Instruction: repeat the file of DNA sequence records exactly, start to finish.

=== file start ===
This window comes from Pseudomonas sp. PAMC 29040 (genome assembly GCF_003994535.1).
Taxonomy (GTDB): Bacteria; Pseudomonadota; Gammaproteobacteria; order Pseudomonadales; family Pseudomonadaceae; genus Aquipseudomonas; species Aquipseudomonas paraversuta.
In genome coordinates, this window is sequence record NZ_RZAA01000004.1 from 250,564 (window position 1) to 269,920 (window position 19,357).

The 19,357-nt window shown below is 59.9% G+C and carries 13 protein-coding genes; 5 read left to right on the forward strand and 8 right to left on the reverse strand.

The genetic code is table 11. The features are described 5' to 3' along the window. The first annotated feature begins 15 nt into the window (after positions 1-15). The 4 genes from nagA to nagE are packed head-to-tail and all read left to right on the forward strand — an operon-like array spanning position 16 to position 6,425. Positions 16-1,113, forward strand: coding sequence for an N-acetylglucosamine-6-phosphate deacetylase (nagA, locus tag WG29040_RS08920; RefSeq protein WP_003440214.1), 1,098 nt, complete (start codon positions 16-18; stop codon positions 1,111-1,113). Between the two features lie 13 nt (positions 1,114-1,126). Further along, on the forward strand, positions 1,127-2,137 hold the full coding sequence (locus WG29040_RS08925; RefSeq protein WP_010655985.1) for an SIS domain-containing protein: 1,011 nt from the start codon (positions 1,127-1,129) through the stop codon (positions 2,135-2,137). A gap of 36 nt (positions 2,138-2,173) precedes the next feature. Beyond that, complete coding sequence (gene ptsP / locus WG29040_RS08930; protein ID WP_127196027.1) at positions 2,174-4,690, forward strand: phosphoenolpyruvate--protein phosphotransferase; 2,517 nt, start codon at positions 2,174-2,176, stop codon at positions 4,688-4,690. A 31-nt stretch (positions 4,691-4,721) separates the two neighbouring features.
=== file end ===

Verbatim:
This window comes from Pseudomonas sp. PAMC 29040 (genome assembly GCF_003994535.1).
Taxonomy (GTDB): Bacteria; Pseudomonadota; Gammaproteobacteria; order Pseudomonadales; family Pseudomonadaceae; genus Aquipseudomonas; species Aquipseudomonas paraversuta.
In genome coordinates, this window is sequence record NZ_RZAA01000004.1 from 250,564 (window position 1) to 269,920 (window position 19,357).

The 19,357-nt window shown below is 59.9% G+C and carries 13 protein-coding genes; 5 read left to right on the forward strand and 8 right to left on the reverse strand.

The genetic code is table 11. The features are described 5' to 3' along the window. The first annotated feature begins 15 nt into the window (after positions 1-15). The 4 genes from nagA to nagE are packed head-to-tail and all read left to right on the forward strand — an operon-like array spanning position 16 to position 6,425. Positions 16-1,113, forward strand: coding sequence for an N-acetylglucosamine-6-phosphate deacetylase (nagA, locus tag WG29040_RS08920; RefSeq protein WP_003440214.1), 1,098 nt, complete (start codon positions 16-18; stop codon positions 1,111-1,113). Between the two features lie 13 nt (positions 1,114-1,126). Further along, on the forward strand, positions 1,127-2,137 hold the full coding sequence (locus WG29040_RS08925; RefSeq protein WP_010655985.1) for an SIS domain-containing protein: 1,011 nt from the start codon (positions 1,127-1,129) through the stop codon (positions 2,135-2,137). A gap of 36 nt (positions 2,138-2,173) precedes the next feature. Beyond that, complete coding sequence (gene ptsP / locus WG29040_RS08930; protein ID WP_127196027.1) at positions 2,174-4,690, forward strand: phosphoenolpyruvate--protein phosphotransferase; 2,517 nt, start codon at positions 2,174-2,176, stop codon at positions 4,688-4,690. A 31-nt stretch (positions 4,691-4,721) separates the two neighbouring features.